Skip to main content

Whale on Queens beach to be buried in sand dunes, NOAA says

By Kristina Sgueglia and Rande Iaboni, CNN
December 28, 2012 -- Updated 0211 GMT (1011 HKT)
STORY HIGHLIGHTS
  • NEW: The 60-foot-long finback whale was determined by experts to be dead
  • NEW: It washed ashore in the Breezy Point neighborhood of Queens
  • NEW: It showed signs of life at first after it was discovered by a passer-by
  • A necropsy performed on the beach is planned, a marine preservation group says

New York (CNN) -- A 60-foot-long finback whale that washed ashore in the Breezy Point neighborhood of Queens and that was determined dead Thursday morning will be buried in the sand dunes, according to the National Oceanic and Atmospheric Administration.

The whale could not be moved on Thursday because the National Park equipment that would ordinarily be used was "destroyed by Hurricane Sandy," said NOAA spokeswoman Allison McHale.

The plan now is to transport the carcass on Friday with the joint effort of the National Park Service and New York City Sanitation. Both agencies have reached out to the Army Corps of Engineers, which has the type of heavy equipment that needed, according to McHale.

The National Park Service has agreed to let the whale be buried on the beach where it is currently located, up in the sand dunes where the high water line will prevent erosion, McHale said.

"The necropsy will then be conducted either tomorrow or Saturday," McHale said, "depending on when the whale is moved."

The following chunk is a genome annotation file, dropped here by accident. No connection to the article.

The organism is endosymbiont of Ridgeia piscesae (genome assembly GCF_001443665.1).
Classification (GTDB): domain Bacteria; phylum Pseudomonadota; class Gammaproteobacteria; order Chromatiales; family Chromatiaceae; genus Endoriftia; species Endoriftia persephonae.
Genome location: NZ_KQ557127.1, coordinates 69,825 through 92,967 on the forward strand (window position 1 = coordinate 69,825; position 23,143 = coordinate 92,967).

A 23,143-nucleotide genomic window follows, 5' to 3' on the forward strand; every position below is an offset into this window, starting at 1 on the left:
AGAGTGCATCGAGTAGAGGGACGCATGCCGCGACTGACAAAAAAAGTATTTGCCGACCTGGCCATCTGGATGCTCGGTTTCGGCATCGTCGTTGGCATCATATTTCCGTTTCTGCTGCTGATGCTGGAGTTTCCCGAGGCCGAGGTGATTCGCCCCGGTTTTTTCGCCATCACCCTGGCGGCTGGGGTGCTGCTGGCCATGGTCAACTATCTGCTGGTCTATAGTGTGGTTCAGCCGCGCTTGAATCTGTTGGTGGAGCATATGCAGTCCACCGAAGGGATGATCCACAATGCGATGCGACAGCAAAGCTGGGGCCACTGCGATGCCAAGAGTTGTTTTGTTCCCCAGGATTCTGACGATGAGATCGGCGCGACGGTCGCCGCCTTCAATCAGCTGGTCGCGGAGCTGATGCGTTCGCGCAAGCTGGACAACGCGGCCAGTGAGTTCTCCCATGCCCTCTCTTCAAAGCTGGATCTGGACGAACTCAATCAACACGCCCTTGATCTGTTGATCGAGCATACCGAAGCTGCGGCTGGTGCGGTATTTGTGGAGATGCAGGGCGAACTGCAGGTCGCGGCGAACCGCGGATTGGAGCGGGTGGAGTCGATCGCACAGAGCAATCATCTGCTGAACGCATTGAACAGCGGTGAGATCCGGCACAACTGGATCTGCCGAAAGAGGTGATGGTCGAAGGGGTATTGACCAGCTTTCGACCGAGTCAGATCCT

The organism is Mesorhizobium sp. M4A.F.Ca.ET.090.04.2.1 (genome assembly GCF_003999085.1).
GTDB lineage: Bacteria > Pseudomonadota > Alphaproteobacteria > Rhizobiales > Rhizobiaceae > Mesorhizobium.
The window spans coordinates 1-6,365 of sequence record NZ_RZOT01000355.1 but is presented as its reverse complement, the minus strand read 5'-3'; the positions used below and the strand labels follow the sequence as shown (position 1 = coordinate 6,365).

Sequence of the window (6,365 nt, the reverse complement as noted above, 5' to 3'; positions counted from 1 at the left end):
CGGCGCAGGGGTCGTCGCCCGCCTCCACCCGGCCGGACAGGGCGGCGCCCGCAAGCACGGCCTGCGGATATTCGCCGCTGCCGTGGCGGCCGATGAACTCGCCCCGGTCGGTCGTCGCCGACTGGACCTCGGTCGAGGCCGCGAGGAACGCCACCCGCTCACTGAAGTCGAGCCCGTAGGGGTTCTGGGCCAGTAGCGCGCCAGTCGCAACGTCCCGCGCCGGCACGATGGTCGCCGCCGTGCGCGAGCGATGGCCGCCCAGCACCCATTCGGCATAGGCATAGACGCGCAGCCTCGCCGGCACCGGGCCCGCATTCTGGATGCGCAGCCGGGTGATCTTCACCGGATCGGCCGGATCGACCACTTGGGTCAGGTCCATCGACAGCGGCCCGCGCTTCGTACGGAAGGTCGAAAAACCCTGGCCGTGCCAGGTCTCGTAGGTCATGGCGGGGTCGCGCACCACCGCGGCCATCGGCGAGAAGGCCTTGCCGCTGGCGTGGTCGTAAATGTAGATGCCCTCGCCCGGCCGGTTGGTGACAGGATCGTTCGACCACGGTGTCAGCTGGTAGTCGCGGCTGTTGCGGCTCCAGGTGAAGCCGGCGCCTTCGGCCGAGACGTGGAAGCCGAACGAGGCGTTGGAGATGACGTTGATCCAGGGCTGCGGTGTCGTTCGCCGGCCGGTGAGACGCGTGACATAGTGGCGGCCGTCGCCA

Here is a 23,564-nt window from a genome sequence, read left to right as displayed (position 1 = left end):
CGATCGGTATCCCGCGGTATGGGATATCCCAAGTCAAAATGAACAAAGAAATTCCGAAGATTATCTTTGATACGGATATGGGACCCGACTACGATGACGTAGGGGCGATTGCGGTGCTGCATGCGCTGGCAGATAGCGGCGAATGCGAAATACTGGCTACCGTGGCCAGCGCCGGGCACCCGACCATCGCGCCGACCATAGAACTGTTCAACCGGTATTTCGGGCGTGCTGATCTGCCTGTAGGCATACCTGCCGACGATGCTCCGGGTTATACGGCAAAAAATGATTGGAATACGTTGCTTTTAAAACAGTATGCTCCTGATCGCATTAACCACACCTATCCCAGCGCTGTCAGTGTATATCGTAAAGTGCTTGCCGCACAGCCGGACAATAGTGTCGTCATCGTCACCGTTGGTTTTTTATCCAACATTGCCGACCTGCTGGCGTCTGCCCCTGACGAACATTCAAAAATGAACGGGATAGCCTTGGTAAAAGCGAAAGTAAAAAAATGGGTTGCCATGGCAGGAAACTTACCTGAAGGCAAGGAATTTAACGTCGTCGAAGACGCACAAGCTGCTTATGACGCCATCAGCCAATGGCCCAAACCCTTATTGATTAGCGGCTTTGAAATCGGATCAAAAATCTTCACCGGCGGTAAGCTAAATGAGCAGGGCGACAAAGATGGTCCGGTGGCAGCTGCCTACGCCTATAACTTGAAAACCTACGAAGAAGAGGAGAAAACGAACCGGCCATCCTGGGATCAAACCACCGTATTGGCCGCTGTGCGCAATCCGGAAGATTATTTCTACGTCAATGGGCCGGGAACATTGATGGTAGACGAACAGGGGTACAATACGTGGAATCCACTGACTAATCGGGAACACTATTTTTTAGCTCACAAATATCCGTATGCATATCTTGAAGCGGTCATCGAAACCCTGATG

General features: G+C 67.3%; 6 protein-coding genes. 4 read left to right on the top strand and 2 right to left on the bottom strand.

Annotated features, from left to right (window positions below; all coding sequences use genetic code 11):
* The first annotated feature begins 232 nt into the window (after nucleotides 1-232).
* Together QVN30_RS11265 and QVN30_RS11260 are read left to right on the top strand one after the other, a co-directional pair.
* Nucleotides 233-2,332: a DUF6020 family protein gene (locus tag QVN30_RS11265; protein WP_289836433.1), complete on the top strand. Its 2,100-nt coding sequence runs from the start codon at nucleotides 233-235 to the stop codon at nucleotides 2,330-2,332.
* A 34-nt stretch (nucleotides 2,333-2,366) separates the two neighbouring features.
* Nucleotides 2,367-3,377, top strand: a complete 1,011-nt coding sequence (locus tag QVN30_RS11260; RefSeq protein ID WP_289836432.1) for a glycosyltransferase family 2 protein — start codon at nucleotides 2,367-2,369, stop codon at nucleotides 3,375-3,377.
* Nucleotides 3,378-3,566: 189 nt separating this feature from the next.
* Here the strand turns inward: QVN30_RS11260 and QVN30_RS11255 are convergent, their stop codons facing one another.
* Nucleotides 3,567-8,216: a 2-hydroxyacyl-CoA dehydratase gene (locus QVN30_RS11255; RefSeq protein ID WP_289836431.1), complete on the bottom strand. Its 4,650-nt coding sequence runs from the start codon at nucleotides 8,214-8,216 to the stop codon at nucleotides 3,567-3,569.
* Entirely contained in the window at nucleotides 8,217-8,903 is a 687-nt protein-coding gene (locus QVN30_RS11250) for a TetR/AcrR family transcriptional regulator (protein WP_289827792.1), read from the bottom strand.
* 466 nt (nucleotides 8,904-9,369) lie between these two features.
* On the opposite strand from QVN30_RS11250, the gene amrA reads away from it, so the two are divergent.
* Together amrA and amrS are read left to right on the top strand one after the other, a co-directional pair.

The whale was first discovered Wednesday morning on a beach in Breezy Point, a community still reeling from Superstorm Sandy, and biologists had been closely monitoring the status of the whale since its discovery.

"What we will do next is determine where the animal will remain, if we are able to bury it on the beach, or if it will need to be moved," Rob Digiovanni, executive director and senior biologist for the Riverhead Foundation, a Long Island-based marine research and preservation group, said earlier Thursday.

"That would be a discussion we need to have when we get there. Our plan is to do a necropsy on the beach to find out why it died."

Disposal of the carcass remained a challenge.

"In the past they (have) been buried on the beach, disposed of in a landfill, or towed out to sea," said McHale.

Late Wednesday, the whale was still alive but it was "emaciated and in poor physical condition so there is nothing that can be done to save the whale," she said then.

"We thought it was dead when we arrived, but then it started moving," Nick Ecock of Point Breeze Volunteer Fire Department said Wednesday.

ADVERTISEMENT
ADVERTISEMENT